“We’re all just fodder to be eaten and used to prop up someone else’s relevancy,” said Whitlock before suddenly switching to Lamar Odom and his alleged drug addiction. “No one’s looking at Lamar Odom as a human being,” Whitlock lamented.

Olbermann ended their segment by telling one and all that “every reporter should spend one day as the only story in the world.” That way they’d supposedly reap what they sow.

Going completely unmentioned on Olbermann’s first night was the ongoing front page series in The New York Times on ESPN’s overwhelming influence on both pro and college sports. That was some pretty serious, in depth reporting. As was the newspaper’s earlier lengthy look at whether ESPN bowed to pressure from the NFL by backing out of a series on pro football head injuries after partnering with PBS’ Frontline for the past 15 months. Olbermann took a pass on that as well, but wasn’t above ridiculing a heavy-set, bearded baseball fan in the very first image from his “Keith Lights.”

The man was “picking his lineup,” said Olbermann. In fact the guy very much seemed to be scratching the tip of his nose and then rubbing the side of it -- not picking it. But Olbermann had his designated, defenseless buffoon, so what’s it to him? He later lampooned a chubby Kansas City Royals cameraman who could be seen dancing after his team hit a home run. “OK, I needed to see that,” Olbermann said with affected disdain.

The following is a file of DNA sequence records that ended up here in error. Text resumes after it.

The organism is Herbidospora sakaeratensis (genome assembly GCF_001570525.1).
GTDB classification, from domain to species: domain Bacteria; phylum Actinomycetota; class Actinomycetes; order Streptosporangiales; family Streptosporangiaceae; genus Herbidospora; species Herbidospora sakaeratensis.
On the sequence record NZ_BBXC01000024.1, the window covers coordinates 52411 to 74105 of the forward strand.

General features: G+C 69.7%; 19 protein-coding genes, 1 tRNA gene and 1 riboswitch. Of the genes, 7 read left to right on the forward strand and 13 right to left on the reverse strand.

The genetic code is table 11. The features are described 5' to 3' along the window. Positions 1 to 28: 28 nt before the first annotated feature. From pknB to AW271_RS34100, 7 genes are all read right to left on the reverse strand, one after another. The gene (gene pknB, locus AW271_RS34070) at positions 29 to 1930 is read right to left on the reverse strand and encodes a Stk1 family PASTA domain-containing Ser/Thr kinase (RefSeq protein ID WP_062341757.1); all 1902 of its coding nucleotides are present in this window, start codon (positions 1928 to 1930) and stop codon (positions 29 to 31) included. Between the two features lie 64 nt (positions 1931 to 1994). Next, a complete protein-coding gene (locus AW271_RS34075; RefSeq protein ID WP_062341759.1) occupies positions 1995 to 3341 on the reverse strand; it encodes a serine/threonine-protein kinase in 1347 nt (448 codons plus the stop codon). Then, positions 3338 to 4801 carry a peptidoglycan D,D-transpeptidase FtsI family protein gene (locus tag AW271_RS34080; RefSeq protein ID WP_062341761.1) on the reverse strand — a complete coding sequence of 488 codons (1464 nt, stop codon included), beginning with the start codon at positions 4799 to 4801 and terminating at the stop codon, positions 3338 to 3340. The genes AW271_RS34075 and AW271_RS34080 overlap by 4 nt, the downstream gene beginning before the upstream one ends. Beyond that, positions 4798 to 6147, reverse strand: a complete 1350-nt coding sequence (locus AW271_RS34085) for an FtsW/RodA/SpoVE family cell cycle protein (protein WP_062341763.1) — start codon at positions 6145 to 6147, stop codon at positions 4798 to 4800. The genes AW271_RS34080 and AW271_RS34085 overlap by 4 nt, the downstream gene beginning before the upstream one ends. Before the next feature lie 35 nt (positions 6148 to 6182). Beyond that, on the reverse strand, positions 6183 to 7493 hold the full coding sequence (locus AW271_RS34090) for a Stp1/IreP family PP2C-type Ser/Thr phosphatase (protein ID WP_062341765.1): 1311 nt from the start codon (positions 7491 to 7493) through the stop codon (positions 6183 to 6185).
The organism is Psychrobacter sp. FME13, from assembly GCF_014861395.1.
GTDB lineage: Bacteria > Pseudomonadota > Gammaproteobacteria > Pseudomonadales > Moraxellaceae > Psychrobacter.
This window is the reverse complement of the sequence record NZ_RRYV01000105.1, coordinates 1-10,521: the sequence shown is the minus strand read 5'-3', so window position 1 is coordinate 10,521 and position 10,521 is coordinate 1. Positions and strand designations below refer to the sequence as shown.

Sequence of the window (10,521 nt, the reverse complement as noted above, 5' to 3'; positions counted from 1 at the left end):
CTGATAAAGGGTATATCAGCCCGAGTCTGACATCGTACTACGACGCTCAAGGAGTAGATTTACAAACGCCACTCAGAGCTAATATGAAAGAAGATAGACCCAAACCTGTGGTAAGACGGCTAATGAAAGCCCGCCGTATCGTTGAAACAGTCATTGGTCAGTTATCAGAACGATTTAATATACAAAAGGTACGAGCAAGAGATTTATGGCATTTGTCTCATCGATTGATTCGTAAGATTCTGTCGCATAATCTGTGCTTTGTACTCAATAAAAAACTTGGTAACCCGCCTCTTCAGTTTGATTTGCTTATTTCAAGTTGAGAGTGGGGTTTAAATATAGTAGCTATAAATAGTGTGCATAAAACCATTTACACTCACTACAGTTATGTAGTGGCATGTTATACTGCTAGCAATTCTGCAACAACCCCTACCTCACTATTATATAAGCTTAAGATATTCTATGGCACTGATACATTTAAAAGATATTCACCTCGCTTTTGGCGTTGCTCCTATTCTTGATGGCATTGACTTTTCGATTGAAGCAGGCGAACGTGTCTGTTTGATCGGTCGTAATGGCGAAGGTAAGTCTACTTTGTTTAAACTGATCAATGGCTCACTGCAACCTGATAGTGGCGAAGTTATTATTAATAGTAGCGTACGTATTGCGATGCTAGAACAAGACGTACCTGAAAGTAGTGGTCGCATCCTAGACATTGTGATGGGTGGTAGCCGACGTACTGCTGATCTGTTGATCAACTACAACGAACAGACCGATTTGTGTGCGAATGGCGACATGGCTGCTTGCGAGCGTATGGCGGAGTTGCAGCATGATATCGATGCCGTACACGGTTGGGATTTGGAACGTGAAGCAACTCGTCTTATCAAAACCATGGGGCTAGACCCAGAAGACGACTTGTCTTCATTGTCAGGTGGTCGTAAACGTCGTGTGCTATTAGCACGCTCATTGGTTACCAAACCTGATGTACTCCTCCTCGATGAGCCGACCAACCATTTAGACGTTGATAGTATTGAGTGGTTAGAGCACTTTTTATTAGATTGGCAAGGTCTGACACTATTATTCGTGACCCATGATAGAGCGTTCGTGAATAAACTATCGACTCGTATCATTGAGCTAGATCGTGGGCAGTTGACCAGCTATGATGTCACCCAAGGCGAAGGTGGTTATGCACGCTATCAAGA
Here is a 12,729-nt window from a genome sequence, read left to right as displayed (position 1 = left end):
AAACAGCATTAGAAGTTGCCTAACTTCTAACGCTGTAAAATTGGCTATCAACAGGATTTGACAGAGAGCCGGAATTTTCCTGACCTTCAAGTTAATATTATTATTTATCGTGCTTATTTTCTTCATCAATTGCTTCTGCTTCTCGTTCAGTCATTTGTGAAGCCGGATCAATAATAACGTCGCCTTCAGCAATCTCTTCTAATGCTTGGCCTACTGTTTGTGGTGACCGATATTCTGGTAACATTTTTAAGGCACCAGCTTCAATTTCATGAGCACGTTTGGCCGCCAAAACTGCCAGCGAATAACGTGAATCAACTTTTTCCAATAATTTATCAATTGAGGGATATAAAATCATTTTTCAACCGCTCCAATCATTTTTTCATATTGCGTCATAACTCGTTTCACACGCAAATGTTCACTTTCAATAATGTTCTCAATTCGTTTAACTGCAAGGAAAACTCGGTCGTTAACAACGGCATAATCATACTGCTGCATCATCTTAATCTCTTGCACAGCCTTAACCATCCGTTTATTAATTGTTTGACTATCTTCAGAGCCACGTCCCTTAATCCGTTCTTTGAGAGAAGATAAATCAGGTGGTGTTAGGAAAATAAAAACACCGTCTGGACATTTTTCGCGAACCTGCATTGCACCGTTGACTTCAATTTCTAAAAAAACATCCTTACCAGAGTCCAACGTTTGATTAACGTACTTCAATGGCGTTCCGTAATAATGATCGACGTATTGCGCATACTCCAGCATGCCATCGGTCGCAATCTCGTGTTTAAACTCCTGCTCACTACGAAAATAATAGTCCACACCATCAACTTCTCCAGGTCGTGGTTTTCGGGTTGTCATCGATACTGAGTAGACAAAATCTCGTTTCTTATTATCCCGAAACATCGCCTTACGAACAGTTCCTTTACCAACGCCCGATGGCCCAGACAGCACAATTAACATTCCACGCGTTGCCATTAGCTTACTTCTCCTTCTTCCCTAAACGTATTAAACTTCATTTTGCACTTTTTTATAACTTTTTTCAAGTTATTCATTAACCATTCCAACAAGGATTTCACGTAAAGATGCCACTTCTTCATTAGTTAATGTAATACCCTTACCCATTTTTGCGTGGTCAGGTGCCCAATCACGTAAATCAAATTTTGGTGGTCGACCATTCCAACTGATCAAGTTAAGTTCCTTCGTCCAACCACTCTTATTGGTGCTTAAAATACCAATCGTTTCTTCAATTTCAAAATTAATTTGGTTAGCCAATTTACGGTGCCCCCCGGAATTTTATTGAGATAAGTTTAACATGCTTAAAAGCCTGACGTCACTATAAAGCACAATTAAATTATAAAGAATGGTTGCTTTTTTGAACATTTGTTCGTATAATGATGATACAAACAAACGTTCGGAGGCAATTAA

The host’s other in-studio guest on opening night, Dallas Mavericks owner Mark Cuban, began by telling Olbermann, “Congratulations on the show. Welcome to the Skip Bayless Network.”

Bayless and cohort Stephen A. Smith very animatedly preside over ESPN2’s daily First Take show. Both are blowhards. But at least Bayless had the stones to square off against Cuban in one of First Take’s more memorable face-offs. In contrast, Olbermann has long been a hit-and-run driver -- and an oftentimes surprisingly lazy interviewer as well. In that respect, he never asked Cuban about Odom, whom the Mavericks endured before finally cutting him loose. Some reports have alleged he was heavily into drugs while with the Mavericks. If you’re Olbermann and you have Cuban sitting right next to you, don’t you at least ask the question?

Here’s another example of how Olbermann operates. In Monday’s first “Keith LIghts,” the New York Yankees’ embattled Alex Rodriguez was shown hitting a meaningful home run early in his team’s game against the Toronto Blue Jays. Olbermann pretty much played that highlight straight. Not so on Tuesday night’s show, when A-Rod hit a home run after the Yankees already had the game in hand.

“So it’s 6-0 in the 7th, and that means it’s Alex time,” Olbermann brayed. “Time for Alex Rodriguez to shine with a 6-0 lead.”